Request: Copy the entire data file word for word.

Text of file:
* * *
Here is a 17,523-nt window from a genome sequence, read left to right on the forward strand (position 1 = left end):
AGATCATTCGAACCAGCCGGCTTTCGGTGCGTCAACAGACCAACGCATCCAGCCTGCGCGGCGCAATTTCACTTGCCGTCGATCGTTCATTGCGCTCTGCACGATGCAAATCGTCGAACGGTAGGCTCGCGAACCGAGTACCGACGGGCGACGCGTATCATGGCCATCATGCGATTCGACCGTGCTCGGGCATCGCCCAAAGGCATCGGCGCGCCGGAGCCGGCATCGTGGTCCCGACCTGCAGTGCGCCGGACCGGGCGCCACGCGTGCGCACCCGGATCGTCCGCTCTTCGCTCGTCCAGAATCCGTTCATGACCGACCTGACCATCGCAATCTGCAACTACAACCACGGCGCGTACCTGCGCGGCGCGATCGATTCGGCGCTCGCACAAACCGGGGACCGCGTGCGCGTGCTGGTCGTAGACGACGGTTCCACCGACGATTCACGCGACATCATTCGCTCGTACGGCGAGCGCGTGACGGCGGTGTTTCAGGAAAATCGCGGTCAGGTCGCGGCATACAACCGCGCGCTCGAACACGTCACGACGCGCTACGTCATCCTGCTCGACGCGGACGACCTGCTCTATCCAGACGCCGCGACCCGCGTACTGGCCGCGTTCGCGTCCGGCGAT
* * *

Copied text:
Here is a 17,523-nt window from a genome sequence, read left to right on the forward strand (position 1 = left end):
AGATCATTCGAACCAGCCGGCTTTCGGTGCGTCAACAGACCAACGCATCCAGCCTGCGCGGCGCAATTTCACTTGCCGTCGATCGTTCATTGCGCTCTGCACGATGCAAATCGTCGAACGGTAGGCTCGCGAACCGAGTACCGACGGGCGACGCGTATCATGGCCATCATGCGATTCGACCGTGCTCGGGCATCGCCCAAAGGCATCGGCGCGCCGGAGCCGGCATCGTGGTCCCGACCTGCAGTGCGCCGGACCGGGCGCCACGCGTGCGCACCCGGATCGTCCGCTCTTCGCTCGTCCAGAATCCGTTCATGACCGACCTGACCATCGCAATCTGCAACTACAACCACGGCGCGTACCTGCGCGGCGCGATCGATTCGGCGCTCGCACAAACCGGGGACCGCGTGCGCGTGCTGGTCGTAGACGACGGTTCCACCGACGATTCACGCGACATCATTCGCTCGTACGGCGAGCGCGTGACGGCGGTGTTTCAGGAAAATCGCGGTCAGGTCGCGGCATACAACCGCGCGCTCGAACACGTCACGACGCGCTACGTCATCCTGCTCGACGCGGACGACCTGCTCTATCCAGACGCCGCGACCCGCGTACTGGCCGCGTTCGCGTCCGGCGAT